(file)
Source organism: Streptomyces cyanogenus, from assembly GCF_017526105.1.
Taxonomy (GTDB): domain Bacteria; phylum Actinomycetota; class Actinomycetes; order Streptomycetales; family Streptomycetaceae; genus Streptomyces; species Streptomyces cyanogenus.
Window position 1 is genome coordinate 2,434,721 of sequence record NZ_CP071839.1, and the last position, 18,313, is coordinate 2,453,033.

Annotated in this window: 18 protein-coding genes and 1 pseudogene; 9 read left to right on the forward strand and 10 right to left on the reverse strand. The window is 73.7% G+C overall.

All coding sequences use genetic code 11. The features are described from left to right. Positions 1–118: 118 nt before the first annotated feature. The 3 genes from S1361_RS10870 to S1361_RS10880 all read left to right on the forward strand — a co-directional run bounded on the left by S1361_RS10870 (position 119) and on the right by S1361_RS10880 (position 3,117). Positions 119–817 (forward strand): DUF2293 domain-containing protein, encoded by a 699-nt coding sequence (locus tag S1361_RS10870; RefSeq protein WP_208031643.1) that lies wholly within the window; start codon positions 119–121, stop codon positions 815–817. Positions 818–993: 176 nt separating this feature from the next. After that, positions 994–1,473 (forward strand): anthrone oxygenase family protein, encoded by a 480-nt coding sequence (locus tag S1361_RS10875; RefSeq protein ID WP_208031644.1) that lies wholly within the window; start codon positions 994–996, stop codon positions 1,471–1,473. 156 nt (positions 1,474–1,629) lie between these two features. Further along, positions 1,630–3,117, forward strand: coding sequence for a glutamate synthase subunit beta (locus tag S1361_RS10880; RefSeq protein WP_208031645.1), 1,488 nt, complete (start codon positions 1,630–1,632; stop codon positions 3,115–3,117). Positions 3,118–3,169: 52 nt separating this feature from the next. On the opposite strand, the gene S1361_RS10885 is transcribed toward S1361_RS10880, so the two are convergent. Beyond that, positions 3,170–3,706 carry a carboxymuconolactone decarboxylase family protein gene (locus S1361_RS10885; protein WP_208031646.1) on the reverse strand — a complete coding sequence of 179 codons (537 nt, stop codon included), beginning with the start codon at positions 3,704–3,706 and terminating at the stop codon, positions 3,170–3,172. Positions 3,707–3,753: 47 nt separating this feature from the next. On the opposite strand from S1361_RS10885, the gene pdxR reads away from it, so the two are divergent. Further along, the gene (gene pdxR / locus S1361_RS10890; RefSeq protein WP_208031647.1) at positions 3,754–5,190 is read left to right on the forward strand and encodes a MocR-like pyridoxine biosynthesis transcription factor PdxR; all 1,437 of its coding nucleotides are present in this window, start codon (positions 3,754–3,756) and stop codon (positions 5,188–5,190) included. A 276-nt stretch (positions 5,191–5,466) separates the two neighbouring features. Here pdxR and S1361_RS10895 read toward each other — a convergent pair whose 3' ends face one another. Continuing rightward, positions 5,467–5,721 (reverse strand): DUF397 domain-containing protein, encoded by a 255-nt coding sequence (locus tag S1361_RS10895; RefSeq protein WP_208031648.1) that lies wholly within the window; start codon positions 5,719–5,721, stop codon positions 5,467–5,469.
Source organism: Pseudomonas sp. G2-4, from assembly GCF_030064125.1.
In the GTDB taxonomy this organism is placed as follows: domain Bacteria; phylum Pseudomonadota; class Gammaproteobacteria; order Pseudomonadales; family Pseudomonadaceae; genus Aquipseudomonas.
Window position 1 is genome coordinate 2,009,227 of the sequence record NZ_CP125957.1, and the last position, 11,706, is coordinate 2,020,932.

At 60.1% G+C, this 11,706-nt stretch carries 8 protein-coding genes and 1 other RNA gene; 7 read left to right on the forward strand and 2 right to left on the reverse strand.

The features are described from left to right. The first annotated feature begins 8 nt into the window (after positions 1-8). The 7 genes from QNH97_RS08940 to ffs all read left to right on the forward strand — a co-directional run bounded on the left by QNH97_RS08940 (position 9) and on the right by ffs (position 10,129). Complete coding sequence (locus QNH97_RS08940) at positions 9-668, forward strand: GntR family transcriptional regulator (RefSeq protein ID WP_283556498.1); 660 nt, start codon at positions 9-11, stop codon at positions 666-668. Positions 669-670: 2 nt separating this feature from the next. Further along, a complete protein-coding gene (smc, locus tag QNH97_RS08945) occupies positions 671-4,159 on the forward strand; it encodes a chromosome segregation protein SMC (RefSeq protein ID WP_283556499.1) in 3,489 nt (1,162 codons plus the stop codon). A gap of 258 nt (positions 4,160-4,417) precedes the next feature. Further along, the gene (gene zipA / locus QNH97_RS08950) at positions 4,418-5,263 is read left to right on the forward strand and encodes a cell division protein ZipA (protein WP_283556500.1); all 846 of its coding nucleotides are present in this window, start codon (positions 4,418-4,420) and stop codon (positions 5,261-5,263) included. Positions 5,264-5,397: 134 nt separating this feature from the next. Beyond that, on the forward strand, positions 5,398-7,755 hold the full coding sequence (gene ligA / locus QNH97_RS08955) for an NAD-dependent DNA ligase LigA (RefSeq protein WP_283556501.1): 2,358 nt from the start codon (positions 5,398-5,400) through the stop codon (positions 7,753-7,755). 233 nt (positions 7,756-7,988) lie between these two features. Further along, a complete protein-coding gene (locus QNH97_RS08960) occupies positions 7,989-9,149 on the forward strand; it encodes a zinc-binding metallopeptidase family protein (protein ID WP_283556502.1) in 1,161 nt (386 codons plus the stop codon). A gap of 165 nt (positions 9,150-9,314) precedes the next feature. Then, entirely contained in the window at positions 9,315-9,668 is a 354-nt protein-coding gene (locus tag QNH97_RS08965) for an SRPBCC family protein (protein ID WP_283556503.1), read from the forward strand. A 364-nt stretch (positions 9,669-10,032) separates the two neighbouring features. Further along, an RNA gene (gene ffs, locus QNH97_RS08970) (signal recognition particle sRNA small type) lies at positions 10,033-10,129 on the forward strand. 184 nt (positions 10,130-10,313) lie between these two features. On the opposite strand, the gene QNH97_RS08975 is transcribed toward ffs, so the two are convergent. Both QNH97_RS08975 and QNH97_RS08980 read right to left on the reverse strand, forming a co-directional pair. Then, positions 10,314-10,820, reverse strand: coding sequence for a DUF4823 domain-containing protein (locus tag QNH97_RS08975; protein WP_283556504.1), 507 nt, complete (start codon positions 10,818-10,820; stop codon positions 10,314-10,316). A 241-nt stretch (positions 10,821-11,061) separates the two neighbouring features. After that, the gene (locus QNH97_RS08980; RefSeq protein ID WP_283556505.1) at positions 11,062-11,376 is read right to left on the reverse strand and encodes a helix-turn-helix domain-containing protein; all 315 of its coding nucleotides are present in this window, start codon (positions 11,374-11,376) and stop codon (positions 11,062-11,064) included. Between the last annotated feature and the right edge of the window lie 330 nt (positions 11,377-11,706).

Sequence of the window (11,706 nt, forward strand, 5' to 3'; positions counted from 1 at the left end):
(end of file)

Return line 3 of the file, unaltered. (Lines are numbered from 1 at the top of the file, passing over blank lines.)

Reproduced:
Window position 1 is genome coordinate 2,434,721 of sequence record NZ_CP071839.1, and the last position, 18,313, is coordinate 2,453,033.